To some, it’s nauseating. To others, it’s the greatest song of the 2000’s. One thing is for sure, there’s no denying the influence Daft Punk’s One More Time had on not only the music scene of the new millennium, but also its popular culture in general. Released at a time when House music was dying and rooting its loose foundations in various genres across the spectrum, Daft Punk’s One More Time infused the repetition the genre was best known for, while throwing in obscure samples to add another layer to the happy-go-lucky motives behind their music. One More Time, the opener on their lauded sophomore album Discovery, was the pinnacle of that act.

The airy waves, the insistent bass hits, the immense buildup concluding the track, and the celebration occurring within the looped vocal sample, culminate to one of the biggest early smashes of the duo’s career. It was the start of the Dubstep scene, half a decade before Dubstep was even a word. Layered buildups with various mellowed grooves strewn throughout; concluding with a dropout only to explode through yet another bass smash was One More Time’s calling card. Ravers flocked to lose themselves in the music, forget the trials and tribulations of everyday life, and simply dance to the celebration of music.

Royksopp - Eple
Melody A.M.

This might be a homer pick, as this was one of the first electronic songs I’ve ever heard, but regardless, Royksopp’s Eple resonates in the hearts of those who listen. Taken off Melody A.M, aka the perfect description for this track, Eple feels glossy, vibrant, and filled with elation as the melodies carrying it act as a morning sunrise over the duo’s mountainous home of Norway. Much like is the case with Boards Of Canada’s music, this song in particular conjures up a sense of lost youth, parading around, frolicking in the poppy flowers that Dorothy got laced in on her trip down the Yellow Brick Road, all for the enjoyment of losing yourself in something out of your control.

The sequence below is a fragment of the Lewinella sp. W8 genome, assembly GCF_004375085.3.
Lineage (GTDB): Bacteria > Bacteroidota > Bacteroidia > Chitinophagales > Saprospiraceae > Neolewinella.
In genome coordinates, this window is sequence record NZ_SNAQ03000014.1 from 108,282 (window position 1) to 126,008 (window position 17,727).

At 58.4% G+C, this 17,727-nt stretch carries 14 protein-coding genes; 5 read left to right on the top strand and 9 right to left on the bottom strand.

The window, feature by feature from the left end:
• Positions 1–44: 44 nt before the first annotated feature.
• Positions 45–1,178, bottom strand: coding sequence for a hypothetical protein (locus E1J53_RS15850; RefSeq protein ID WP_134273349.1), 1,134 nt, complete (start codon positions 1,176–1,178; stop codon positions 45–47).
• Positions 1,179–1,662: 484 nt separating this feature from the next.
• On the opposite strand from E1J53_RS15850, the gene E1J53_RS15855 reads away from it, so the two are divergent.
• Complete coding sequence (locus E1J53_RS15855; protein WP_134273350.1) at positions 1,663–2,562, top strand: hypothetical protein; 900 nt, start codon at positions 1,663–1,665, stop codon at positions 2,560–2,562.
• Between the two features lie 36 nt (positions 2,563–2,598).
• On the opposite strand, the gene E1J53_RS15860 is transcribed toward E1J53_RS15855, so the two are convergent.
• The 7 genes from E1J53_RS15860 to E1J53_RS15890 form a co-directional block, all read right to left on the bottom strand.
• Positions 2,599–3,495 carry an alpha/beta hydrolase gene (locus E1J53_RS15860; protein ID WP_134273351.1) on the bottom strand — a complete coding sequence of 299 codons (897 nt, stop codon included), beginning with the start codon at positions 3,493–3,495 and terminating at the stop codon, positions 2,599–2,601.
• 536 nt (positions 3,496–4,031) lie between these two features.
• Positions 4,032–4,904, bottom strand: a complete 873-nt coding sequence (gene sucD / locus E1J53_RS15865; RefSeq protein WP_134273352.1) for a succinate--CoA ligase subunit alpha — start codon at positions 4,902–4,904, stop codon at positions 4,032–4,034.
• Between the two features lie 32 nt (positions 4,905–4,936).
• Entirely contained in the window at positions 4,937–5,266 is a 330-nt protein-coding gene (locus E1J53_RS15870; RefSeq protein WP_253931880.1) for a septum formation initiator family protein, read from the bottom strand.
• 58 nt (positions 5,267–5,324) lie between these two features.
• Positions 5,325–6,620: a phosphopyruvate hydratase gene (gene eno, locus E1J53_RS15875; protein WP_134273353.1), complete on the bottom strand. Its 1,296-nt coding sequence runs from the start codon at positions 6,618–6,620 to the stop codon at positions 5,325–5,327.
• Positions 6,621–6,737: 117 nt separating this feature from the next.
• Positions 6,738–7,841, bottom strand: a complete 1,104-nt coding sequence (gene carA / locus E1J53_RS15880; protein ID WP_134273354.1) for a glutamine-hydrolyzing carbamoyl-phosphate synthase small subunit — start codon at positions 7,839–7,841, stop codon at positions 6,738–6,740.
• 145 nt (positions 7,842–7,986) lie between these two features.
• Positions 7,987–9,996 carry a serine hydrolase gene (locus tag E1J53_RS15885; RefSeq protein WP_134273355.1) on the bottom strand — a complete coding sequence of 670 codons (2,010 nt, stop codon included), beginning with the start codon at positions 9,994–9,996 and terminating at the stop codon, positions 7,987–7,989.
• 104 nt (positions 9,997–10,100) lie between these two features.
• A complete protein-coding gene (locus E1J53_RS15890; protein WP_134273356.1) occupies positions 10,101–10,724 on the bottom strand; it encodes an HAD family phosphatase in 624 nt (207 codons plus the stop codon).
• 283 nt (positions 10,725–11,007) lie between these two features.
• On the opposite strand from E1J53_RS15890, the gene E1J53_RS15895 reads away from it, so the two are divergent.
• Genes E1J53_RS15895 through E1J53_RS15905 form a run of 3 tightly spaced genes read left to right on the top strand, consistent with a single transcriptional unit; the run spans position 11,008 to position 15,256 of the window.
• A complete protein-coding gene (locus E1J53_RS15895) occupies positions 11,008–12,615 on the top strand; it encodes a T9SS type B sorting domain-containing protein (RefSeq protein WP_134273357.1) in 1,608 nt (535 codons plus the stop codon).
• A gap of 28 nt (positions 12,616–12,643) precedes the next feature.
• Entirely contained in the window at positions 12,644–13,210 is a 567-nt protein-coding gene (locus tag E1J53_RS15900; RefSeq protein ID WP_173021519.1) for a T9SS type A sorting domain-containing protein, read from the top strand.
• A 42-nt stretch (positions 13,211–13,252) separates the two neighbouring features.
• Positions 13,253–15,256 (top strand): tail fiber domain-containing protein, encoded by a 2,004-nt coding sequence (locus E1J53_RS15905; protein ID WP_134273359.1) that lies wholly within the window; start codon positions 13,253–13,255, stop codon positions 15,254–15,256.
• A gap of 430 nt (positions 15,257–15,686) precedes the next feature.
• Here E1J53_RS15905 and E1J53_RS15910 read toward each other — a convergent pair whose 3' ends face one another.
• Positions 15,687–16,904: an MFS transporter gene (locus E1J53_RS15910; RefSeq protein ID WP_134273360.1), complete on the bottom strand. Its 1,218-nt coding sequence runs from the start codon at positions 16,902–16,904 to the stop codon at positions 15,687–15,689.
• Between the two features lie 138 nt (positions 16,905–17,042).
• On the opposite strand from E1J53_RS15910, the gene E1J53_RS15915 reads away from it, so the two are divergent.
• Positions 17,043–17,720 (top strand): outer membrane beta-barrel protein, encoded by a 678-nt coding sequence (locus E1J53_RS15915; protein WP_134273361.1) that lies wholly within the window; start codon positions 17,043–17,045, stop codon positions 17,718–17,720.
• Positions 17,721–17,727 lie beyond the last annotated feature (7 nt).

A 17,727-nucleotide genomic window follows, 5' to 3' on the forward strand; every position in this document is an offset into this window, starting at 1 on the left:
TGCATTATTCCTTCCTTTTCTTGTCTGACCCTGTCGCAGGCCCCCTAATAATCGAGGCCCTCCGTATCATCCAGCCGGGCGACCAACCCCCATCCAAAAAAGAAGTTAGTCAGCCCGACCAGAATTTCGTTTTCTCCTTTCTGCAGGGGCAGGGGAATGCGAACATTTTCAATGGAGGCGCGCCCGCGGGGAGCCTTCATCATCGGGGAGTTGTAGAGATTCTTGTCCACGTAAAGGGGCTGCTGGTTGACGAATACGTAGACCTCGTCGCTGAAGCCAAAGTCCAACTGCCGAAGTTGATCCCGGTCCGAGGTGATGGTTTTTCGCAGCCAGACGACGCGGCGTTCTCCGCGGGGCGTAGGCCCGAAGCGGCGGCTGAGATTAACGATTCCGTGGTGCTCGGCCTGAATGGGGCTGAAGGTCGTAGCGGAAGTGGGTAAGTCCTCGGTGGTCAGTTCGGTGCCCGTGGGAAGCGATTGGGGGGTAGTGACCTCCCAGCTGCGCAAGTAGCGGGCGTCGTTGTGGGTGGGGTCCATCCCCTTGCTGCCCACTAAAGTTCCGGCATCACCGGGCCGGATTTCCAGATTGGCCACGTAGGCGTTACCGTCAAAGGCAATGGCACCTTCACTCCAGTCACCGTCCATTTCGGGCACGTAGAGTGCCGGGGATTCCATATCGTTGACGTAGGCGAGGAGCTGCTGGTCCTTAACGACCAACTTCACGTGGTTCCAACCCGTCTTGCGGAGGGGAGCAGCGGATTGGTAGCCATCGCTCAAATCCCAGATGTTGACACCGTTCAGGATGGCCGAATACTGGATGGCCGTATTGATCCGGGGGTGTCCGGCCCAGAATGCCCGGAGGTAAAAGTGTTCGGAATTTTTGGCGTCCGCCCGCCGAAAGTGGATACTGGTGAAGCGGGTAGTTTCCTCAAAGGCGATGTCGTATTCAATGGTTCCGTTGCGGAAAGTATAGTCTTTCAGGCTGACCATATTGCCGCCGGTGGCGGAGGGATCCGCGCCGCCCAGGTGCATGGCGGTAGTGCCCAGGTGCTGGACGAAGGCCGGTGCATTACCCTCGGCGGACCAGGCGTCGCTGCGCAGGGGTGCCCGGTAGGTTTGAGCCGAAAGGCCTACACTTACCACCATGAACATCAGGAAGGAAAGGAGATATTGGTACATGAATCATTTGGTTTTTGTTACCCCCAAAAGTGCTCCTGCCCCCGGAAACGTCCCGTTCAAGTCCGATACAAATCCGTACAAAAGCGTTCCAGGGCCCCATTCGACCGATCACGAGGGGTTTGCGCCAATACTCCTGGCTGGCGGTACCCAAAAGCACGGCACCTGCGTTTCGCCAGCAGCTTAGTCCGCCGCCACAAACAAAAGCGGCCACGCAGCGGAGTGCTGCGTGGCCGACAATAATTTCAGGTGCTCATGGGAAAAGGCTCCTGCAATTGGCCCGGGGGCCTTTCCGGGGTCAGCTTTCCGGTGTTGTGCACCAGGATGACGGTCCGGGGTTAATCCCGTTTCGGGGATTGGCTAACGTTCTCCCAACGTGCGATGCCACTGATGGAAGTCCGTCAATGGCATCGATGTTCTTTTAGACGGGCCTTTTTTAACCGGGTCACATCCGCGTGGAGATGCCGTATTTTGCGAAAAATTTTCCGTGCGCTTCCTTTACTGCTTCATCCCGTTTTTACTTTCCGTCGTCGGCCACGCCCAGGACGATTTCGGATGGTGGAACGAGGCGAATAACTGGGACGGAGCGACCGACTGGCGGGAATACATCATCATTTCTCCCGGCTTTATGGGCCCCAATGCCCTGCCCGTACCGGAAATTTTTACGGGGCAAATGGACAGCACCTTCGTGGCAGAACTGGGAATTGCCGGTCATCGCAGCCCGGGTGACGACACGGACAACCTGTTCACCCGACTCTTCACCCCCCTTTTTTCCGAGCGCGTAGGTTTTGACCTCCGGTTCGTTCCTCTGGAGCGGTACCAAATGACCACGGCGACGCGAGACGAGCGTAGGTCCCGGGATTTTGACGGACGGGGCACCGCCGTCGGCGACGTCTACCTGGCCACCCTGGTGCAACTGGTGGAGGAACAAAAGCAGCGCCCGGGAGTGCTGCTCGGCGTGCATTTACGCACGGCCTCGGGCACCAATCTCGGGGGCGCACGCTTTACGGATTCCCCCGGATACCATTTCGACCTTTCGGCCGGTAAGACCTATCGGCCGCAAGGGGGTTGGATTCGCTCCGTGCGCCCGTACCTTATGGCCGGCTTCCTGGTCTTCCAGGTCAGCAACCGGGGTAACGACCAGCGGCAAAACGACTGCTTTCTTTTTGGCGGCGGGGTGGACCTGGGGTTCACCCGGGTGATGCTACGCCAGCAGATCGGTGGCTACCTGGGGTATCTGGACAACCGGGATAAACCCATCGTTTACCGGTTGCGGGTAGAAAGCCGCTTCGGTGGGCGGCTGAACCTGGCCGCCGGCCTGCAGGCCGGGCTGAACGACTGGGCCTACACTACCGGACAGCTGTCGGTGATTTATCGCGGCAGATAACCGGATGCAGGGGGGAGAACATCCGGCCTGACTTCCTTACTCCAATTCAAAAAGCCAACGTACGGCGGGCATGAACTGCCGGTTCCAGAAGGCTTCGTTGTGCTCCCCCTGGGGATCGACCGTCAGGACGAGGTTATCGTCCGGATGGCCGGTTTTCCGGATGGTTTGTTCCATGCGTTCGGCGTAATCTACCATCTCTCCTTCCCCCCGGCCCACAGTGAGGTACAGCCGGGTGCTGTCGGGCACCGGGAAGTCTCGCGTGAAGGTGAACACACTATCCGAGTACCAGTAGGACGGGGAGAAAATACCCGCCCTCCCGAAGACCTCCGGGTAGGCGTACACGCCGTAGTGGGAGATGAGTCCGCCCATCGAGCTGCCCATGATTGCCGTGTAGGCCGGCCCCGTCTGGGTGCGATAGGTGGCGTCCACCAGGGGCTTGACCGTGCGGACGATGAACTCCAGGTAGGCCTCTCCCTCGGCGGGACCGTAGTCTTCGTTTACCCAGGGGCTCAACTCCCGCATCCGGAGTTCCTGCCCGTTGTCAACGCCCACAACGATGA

Eple is nothing more than a simple riff thrown through a loop, with separate instances of electronic fidgeting to keep things interesting over its paltry 3 1/2 minutes. But it’s the mystery, the seemingly endlessness of the journey that lures listeners in, falling for the addiction, succumbing to its wishes to brainwash you in the most majestic way possible. I’ve had instances late at night where I’ve played this song, in the dead of the night, only to have another world inside my eyelids open up from within. The trippy nature of the track’s music video, picture-esque scenes of home life, fading within one another through endless windows, frames, and postcards, conveys the similar message, all told through an instrumental masterpiece.

Outkast - The Whole World
Big Boi & Dre Present...Outkast

Ladies and gentlemen, the single song that kicked off my entire music listening career. I remember where I first heard, nay, saw it. I was on summer vacation, watching MTV as they reamed off music video after music video, before my eyes landed me on this mesmerizing showcase of rapping talent, featuring an entire backing band to support, all whilst parading around a circus with a rapper named Killer Mike. I was in awe, and immediately bought the Big Boi & Dre Present…Outkast Greatest Hits album thinking, for longer than I’d like to admit, that it was an actual album of their (I was 10, cut me a break). It was that moment, then and there, that I shifted entirely to a new medium of Hip-Hop and began devouring everything I could about the genre. The Whole World was a jumping off point.